Why Your Vote Matters — Whether You Live in a Swing State or Not

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Like many young people, when I was growing up, I was told that my vote didn’t matter. When my entire class voted for Al Gore in the 2001 school election but George W. Bush won the electoral college, my teacher remarked that New York always votes for the Democrat but that it doesn’t always matter. When I cast my first vote in November 2012, I came into school excited only to be told by multiple teachers that New York always votes for Democrats and so my vote didn’t really matter. When I took the subway home from college to vote in November 2016 and missed a large campus event, I was told that I was wasting my time.

Today, I work in the New York state legislature, and can conclusively tell you: I was lied to. As it turns out, even if you live in a safe blue or red state, your vote is incredibly consequential, often in ways no one ever told you about. Working in local government during a time of pandemic, I am now all-too-familiar with all the various ways individual votes matter. Here’s what you should know:

  1. Local elections matter, and they can have more influence over your life than the flashy races at the top of the ticket. Your state legislature has influence over everything from education funding to what products have a sales tax. Currently, it is legal on a federal level to charge a “Pink Tax” where a product costs more when it is pink or marketed to women. Individual states can abolish that practice. Similarly, as the federal government continues to attempt to dismantle the Affordable Care Act, New York already codified it on a state level ensuring that New Yorkers will have access to affordable healthcare regardless. And as the climate crisis worsens rapidly, states have the ability to ban harmful materials such as polystyrene and pass groundbreaking legislation such as New York’s Climate Leadership and Community Protection Act which commits to eliminate their net greenhouse gas emissions and move to carbon neutral energy sources.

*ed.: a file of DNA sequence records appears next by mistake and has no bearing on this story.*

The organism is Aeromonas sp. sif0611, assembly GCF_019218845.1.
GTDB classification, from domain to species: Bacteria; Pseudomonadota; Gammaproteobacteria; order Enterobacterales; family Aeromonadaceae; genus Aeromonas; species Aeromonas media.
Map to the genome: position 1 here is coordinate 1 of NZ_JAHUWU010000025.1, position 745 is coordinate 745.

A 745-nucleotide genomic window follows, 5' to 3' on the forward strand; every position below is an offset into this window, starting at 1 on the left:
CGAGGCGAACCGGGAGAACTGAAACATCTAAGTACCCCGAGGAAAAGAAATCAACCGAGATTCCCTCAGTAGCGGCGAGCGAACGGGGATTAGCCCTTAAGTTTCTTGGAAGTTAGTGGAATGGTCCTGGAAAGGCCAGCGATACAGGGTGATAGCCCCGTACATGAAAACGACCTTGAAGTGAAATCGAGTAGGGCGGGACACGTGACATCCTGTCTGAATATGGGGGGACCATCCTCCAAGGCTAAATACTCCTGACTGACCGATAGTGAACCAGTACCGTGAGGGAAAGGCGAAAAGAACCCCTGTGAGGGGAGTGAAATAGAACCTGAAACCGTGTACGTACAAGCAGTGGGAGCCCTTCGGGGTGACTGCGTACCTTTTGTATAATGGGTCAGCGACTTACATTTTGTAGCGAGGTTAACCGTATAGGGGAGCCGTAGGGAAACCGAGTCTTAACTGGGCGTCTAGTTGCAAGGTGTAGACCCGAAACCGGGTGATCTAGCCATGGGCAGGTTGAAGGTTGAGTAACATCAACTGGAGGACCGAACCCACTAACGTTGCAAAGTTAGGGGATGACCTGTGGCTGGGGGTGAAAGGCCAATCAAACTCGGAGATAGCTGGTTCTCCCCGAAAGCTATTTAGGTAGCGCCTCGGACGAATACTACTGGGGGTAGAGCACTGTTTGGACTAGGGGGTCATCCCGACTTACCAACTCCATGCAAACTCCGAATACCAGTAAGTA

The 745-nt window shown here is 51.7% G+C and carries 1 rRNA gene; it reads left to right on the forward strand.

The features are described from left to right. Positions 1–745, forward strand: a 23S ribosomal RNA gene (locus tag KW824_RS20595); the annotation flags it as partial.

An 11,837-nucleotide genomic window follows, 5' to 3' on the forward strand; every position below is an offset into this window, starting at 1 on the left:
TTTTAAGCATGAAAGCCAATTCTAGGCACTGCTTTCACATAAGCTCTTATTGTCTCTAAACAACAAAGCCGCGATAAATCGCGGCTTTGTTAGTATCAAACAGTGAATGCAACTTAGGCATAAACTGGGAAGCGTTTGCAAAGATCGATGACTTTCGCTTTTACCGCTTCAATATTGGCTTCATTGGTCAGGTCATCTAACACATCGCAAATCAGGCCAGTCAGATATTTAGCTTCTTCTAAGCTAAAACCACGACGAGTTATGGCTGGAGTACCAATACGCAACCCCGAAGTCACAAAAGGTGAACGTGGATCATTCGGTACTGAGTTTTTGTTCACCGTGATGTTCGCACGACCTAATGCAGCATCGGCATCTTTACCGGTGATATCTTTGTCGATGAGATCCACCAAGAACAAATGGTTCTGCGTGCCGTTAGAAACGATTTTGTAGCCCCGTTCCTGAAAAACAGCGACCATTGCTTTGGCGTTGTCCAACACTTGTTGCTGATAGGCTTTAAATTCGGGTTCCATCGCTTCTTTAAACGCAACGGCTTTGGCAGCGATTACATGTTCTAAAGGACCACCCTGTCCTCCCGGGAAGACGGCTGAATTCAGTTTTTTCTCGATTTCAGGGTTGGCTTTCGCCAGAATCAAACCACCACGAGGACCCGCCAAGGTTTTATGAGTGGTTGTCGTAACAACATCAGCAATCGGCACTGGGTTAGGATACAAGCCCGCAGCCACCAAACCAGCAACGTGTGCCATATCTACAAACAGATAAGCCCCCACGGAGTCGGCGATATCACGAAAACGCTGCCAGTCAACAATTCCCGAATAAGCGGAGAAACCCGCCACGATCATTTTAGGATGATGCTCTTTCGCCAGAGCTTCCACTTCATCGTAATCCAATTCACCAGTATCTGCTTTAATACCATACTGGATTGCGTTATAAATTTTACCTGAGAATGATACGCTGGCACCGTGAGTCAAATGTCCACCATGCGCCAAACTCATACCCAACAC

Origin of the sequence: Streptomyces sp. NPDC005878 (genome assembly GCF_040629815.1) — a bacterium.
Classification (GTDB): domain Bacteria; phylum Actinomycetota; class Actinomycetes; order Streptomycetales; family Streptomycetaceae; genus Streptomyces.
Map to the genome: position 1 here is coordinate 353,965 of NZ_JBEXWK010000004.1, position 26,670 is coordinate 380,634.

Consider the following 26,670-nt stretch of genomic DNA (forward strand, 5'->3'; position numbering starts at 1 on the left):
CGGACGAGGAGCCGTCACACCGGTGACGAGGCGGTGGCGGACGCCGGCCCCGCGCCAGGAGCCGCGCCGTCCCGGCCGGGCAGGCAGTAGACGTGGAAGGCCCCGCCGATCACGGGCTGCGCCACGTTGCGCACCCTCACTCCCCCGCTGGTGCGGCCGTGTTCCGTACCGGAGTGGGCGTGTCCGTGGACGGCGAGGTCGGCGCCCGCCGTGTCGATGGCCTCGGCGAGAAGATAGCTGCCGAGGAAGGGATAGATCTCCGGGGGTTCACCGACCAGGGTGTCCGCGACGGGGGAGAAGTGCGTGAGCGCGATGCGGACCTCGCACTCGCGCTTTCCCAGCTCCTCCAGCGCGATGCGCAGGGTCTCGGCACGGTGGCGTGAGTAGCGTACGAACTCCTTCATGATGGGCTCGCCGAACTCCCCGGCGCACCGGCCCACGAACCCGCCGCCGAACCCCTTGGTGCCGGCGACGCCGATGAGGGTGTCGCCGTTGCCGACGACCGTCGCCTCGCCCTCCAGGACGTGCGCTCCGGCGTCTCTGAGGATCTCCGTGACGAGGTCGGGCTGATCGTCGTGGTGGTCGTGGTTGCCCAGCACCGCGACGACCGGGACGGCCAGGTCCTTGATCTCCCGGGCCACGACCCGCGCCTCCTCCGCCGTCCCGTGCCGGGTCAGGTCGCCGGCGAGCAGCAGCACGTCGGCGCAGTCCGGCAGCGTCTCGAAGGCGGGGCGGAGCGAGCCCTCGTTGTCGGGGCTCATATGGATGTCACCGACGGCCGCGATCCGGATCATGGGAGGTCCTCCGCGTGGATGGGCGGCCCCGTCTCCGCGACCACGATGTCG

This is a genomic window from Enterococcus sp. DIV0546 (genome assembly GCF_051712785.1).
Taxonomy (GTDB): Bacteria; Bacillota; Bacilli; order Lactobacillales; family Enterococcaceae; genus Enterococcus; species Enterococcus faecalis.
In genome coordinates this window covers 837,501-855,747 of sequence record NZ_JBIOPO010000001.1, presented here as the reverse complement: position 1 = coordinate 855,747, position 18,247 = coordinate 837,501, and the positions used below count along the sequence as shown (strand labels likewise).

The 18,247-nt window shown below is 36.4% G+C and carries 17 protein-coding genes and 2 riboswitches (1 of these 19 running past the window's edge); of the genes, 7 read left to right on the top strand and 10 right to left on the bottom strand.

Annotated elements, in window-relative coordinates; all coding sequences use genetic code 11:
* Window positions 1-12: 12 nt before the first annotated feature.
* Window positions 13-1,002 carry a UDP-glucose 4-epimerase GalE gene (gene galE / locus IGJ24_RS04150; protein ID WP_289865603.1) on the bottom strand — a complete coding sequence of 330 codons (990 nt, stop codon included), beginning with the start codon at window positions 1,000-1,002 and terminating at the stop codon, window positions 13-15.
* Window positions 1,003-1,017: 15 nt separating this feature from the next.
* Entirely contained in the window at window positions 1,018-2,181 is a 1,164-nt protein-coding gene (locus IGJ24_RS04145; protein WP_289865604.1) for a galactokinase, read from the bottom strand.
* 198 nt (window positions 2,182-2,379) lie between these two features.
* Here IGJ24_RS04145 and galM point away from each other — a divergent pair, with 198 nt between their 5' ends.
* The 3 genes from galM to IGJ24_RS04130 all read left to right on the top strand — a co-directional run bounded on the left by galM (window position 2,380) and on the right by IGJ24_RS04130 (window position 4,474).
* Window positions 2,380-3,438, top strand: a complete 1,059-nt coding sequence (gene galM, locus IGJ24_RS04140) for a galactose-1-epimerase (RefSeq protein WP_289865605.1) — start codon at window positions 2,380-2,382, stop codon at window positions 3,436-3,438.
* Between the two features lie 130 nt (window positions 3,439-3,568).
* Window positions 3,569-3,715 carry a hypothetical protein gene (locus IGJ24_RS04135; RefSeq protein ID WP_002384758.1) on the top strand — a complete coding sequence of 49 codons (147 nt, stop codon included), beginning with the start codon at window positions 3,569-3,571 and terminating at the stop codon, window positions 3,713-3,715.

2. In state and local elections, the difference between winning and losing is sometimes just a few dozen votes — or less! In 2017, there was a state race in Virginia that ended in a tie — the winner was chosen by pulling a name out of a bowl. Seriously. Every vote in that election mattered. New York might never be the state that will tip the electoral college, but we can ensure that our state and local representatives shield and safeguard New Yorkers from harmful federal policies as much as possible, and make good policy locally.
  3. But even if you only care about the top of the ticket, you should still vote in things like party primaries. That’s because the number of people who vote in those actually determines how many delegates each district gets in the next presidential primary. The fewer people who show up to vote in New York’s primaries, the less influence individual New York voters have over who the major parties pick for president. In other words, if your district didn’t show up in 2016, they were given fewer delegates and had less impact in the 2020 primary.
  4. Another big way local elections matter for national politics: building support for the National Popular Vote Interstate Compact. This legislation commits member states to awarding all of their electoral votes to whichever presidential candidate wins the national popular vote. The movement is gaining popularity, and if your statehouse joins the pact, eventually the electoral college will hold less power and our elections will be determined by the popular vote.
  5. Voter turnout and suppression has long been a strategy to win elections. The goal is to turnout your base and suppress the base of your opponent. The easiest way to suppress the vote is to make people think their vote doesn’t matter so it’s not worth their time. Don’t buy into it.

In a time where the highest ranking elected official in the country is attempting to cast doubt on the election process, even the popular vote matters. The popular vote determines the strength of the winner and the likelihood that their agenda will succeed. The larger the popular vote margin, the stronger the new president will be. An electoral college win with a popular vote deficit means they will start the term weak and less able to pass their agenda.

Your vote matters. It matters in state and local elections. It matters in primary elections. And it matters in national elections — even when your candidate loses. If someone tells you that your vote doesn’t matter, know that it does and that either they don’t know or they are trying to suppress your vote. Don’t let them.

Hudy Rosenberg works in New York State government and politics. Twitter: @hudyrosenebrg

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